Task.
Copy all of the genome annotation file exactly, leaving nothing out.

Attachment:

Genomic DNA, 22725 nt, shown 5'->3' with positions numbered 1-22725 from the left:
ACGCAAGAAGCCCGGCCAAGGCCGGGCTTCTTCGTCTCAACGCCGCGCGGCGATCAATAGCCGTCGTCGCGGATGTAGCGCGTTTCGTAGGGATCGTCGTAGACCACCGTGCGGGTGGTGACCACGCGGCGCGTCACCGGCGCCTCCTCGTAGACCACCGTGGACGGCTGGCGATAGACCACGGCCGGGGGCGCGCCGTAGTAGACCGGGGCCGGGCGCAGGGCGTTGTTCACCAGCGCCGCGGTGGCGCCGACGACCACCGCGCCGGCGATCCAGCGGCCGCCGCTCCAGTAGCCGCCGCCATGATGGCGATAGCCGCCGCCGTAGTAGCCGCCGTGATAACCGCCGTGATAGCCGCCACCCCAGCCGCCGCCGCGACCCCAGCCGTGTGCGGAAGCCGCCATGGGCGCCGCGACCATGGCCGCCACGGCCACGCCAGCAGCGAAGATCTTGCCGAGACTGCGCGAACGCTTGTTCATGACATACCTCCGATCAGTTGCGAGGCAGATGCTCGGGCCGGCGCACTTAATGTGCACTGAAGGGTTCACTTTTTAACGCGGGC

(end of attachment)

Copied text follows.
Genomic DNA, 22725 nt, shown 5'->3' with positions numbered 1-22725 from the left:
ACGCAAGAAGCCCGGCCAAGGCCGGGCTTCTTCGTCTCAACGCCGCGCGGCGATCAATAGCCGTCGTCGCGGATGTAGCGCGTTTCGTAGGGATCGTCGTAGACCACCGTGCGGGTGGTGACCACGCGGCGCGTCACCGGCGCCTCCTCGTAGACCACCGTGGACGGCTGGCGATAGACCACGGCCGGGGGCGCGCCGTAGTAGACCGGGGCCGGGCGCAGGGCGTTGTTCACCAGCGCCGCGGTGGCGCCGACGACCACCGCGCCGGCGATCCAGCGGCCGCCGCTCCAGTAGCCGCCGCCATGATGGCGATAGCCGCCGCCGTAGTAGCCGCCGTGATAACCGCCGTGATAGCCGCCACCCCAGCCGCCGCCGCGACCCCAGCCGTGTGCGGAAGCCGCCATGGGCGCCGCGACCATGGCCGCCACGGCCACGCCAGCAGCGAAGATCTTGCCGAGACTGCGCGAACGCTTGTTCATGACATACCTCCGATCAGTTGCGAGGCAGATGCTCGGGCCGGCGCACTTAATGTGCACTGAAGGGTTCACTTTTTAACGCGGGC